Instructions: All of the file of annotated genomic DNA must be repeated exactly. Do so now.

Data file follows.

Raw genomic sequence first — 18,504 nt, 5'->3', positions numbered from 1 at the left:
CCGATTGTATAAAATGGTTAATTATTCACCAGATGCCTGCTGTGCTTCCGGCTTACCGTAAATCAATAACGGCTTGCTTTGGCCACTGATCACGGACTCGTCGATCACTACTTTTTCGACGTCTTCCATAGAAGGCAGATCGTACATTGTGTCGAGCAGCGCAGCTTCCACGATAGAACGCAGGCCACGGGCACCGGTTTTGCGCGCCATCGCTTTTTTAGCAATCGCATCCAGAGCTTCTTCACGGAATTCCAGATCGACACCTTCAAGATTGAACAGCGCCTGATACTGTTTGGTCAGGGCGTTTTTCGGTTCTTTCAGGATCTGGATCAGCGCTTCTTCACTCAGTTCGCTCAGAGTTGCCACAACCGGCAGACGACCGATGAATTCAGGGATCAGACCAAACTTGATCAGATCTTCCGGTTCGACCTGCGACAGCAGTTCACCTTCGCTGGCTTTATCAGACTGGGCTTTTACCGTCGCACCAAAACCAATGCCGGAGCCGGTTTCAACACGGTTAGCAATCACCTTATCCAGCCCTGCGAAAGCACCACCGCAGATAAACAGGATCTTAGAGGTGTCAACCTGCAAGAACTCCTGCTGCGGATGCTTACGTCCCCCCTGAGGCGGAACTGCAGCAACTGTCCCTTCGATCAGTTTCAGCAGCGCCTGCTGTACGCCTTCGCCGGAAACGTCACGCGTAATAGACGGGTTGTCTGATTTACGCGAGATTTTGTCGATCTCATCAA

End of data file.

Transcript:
Raw genomic sequence first — 18,504 nt, 5'->3', positions numbered from 1 at the left:
CCGATTGTATAAAATGGTTAATTATTCACCAGATGCCTGCTGTGCTTCCGGCTTACCGTAAATCAATAACGGCTTGCTTTGGCCACTGATCACGGACTCGTCGATCACTACTTTTTCGACGTCTTCCATAGAAGGCAGATCGTACATTGTGTCGAGCAGCGCAGCTTCCACGATAGAACGCAGGCCACGGGCACCGGTTTTGCGCGCCATCGCTTTTTTAGCAATCGCATCCAGAGCTTCTTCACGGAATTCCAGATCGACACCTTCAAGATTGAACAGCGCCTGATACTGTTTGGTCAGGGCGTTTTTCGGTTCTTTCAGGATCTGGATCAGCGCTTCTTCACTCAGTTCGCTCAGAGTTGCCACAACCGGCAGACGACCGATGAATTCAGGGATCAGACCAAACTTGATCAGATCTTCCGGTTCGACCTGCGACAGCAGTTCACCTTCGCTGGCTTTATCAGACTGGGCTTTTACCGTCGCACCAAAACCAATGCCGGAGCCGGTTTCAACACGGTTAGCAATCACCTTATCCAGCCCTGCGAAAGCACCACCGCAGATAAACAGGATCTTAGAGGTGTCAACCTGCAAGAACTCCTGCTGCGGATGCTTACGTCCCCCCTGAGGCGGAACTGCAGCAACTGTCCCTTCGATCAGTTTCAGCAGCGCCTGCTGTACGCCTTCGCCGGAAACGTCACGCGTAATAGACGGGTTGTCTGATTTACGCGAGATTTTGTCGATCTCATCAA